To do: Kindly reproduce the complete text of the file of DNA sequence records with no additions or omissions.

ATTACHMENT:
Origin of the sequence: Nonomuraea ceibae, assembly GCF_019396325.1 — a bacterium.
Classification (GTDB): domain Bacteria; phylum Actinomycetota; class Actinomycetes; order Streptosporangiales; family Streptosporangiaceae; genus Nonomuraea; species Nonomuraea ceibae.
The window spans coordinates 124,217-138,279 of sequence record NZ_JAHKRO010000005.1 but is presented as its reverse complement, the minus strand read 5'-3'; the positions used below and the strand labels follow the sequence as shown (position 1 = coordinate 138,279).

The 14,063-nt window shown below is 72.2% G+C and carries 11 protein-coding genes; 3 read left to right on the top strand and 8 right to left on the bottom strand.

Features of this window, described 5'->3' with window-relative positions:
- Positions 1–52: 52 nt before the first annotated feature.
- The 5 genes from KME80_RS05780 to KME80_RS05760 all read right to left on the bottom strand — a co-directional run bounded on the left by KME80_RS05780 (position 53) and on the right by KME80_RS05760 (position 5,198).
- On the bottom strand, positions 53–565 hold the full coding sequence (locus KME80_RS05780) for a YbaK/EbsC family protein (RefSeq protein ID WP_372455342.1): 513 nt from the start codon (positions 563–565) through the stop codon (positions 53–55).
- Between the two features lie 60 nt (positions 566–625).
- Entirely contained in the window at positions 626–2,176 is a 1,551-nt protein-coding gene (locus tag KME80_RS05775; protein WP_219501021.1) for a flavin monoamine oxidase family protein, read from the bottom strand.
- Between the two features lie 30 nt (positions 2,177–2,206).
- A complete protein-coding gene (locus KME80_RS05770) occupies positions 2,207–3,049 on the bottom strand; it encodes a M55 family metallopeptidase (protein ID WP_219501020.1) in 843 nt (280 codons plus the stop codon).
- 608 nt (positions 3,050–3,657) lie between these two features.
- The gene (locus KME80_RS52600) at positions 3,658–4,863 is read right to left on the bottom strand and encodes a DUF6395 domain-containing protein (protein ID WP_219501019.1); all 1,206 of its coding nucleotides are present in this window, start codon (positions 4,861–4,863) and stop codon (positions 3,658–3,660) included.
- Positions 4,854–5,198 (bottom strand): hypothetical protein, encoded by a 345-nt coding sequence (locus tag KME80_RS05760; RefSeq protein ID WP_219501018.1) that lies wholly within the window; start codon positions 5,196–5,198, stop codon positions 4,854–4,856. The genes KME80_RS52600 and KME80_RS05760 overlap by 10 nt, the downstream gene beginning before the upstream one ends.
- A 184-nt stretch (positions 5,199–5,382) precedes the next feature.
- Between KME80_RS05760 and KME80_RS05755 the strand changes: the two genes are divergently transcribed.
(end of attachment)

Origin of the sequence: Nonomuraea ceibae, assembly GCF_019396325.1 — a bacterium.
Classification (GTDB): domain Bacteria; phylum Actinomycetota; class Actinomycetes; order Streptosporangiales; family Streptosporangiaceae; genus Nonomuraea; species Nonomuraea ceibae.
The window spans coordinates 124,217-138,279 of sequence record NZ_JAHKRO010000005.1 but is presented as its reverse complement, the minus strand read 5'-3'; the positions used below and the strand labels follow the sequence as shown (position 1 = coordinate 138,279).

The 14,063-nt window shown below is 72.2% G+C and carries 11 protein-coding genes; 3 read left to right on the top strand and 8 right to left on the bottom strand.

Features of this window, described 5'->3' with window-relative positions:
- Positions 1–52: 52 nt before the first annotated feature.
- The 5 genes from KME80_RS05780 to KME80_RS05760 all read right to left on the bottom strand — a co-directional run bounded on the left by KME80_RS05780 (position 53) and on the right by KME80_RS05760 (position 5,198).
- On the bottom strand, positions 53–565 hold the full coding sequence (locus KME80_RS05780) for a YbaK/EbsC family protein (RefSeq protein ID WP_372455342.1): 513 nt from the start codon (positions 563–565) through the stop codon (positions 53–55).
- Between the two features lie 60 nt (positions 566–625).
- Entirely contained in the window at positions 626–2,176 is a 1,551-nt protein-coding gene (locus tag KME80_RS05775; protein WP_219501021.1) for a flavin monoamine oxidase family protein, read from the bottom strand.
- Between the two features lie 30 nt (positions 2,177–2,206).
- A complete protein-coding gene (locus KME80_RS05770) occupies positions 2,207–3,049 on the bottom strand; it encodes a M55 family metallopeptidase (protein ID WP_219501020.1) in 843 nt (280 codons plus the stop codon).
- 608 nt (positions 3,050–3,657) lie between these two features.
- The gene (locus KME80_RS52600) at positions 3,658–4,863 is read right to left on the bottom strand and encodes a DUF6395 domain-containing protein (protein ID WP_219501019.1); all 1,206 of its coding nucleotides are present in this window, start codon (positions 4,861–4,863) and stop codon (positions 3,658–3,660) included.
- Positions 4,854–5,198 (bottom strand): hypothetical protein, encoded by a 345-nt coding sequence (locus tag KME80_RS05760; RefSeq protein ID WP_219501018.1) that lies wholly within the window; start codon positions 5,196–5,198, stop codon positions 4,854–4,856. The genes KME80_RS52600 and KME80_RS05760 overlap by 10 nt, the downstream gene beginning before the upstream one ends.
- A 184-nt stretch (positions 5,199–5,382) precedes the next feature.
- Between KME80_RS05760 and KME80_RS05755 the strand changes: the two genes are divergently transcribed.